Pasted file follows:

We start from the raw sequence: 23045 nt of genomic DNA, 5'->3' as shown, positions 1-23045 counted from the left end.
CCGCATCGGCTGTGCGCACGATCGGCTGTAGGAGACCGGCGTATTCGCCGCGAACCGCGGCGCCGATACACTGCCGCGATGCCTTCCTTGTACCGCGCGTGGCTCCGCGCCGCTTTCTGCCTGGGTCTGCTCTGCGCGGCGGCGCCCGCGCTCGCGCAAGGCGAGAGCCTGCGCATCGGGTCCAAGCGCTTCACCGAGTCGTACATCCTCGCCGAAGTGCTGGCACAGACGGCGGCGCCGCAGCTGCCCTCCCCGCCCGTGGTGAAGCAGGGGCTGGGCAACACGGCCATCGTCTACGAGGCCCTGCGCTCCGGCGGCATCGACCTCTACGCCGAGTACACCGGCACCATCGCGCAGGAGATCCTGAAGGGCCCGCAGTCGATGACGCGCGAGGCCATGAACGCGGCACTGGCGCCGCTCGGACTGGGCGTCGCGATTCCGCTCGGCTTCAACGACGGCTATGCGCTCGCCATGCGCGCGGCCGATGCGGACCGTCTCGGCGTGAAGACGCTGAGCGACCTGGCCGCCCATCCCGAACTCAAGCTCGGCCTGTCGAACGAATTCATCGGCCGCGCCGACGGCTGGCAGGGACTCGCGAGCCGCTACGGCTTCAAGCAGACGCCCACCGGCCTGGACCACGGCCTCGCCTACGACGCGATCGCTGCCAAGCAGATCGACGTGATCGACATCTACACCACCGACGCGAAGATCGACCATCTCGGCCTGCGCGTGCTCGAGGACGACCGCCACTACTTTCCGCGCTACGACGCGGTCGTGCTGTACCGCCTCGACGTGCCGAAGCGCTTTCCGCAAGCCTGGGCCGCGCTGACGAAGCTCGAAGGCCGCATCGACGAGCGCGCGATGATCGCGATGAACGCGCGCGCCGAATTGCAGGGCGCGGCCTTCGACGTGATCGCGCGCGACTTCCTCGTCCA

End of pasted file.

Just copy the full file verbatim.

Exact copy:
We start from the raw sequence: 23045 nt of genomic DNA, 5'->3' as shown, positions 1-23045 counted from the left end.
CCGCATCGGCTGTGCGCACGATCGGCTGTAGGAGACCGGCGTATTCGCCGCGAACCGCGGCGCCGATACACTGCCGCGATGCCTTCCTTGTACCGCGCGTGGCTCCGCGCCGCTTTCTGCCTGGGTCTGCTCTGCGCGGCGGCGCCCGCGCTCGCGCAAGGCGAGAGCCTGCGCATCGGGTCCAAGCGCTTCACCGAGTCGTACATCCTCGCCGAAGTGCTGGCACAGACGGCGGCGCCGCAGCTGCCCTCCCCGCCCGTGGTGAAGCAGGGGCTGGGCAACACGGCCATCGTCTACGAGGCCCTGCGCTCCGGCGGCATCGACCTCTACGCCGAGTACACCGGCACCATCGCGCAGGAGATCCTGAAGGGCCCGCAGTCGATGACGCGCGAGGCCATGAACGCGGCACTGGCGCCGCTCGGACTGGGCGTCGCGATTCCGCTCGGCTTCAACGACGGCTATGCGCTCGCCATGCGCGCGGCCGATGCGGACCGTCTCGGCGTGAAGACGCTGAGCGACCTGGCCGCCCATCCCGAACTCAAGCTCGGCCTGTCGAACGAATTCATCGGCCGCGCCGACGGCTGGCAGGGACTCGCGAGCCGCTACGGCTTCAAGCAGACGCCCACCGGCCTGGACCACGGCCTCGCCTACGACGCGATCGCTGCCAAGCAGATCGACGTGATCGACATCTACACCACCGACGCGAAGATCGACCATCTCGGCCTGCGCGTGCTCGAGGACGACCGCCACTACTTTCCGCGCTACGACGCGGTCGTGCTGTACCGCCTCGACGTGCCGAAGCGCTTTCCGCAAGCCTGGGCCGCGCTGACGAAGCTCGAAGGCCGCATCGACGAGCGCGCGATGATCGCGATGAACGCGCGCGCCGAATTGCAGGGCGCGGCCTTCGACGTGATCGCGCGCGACTTCCTCGTCCA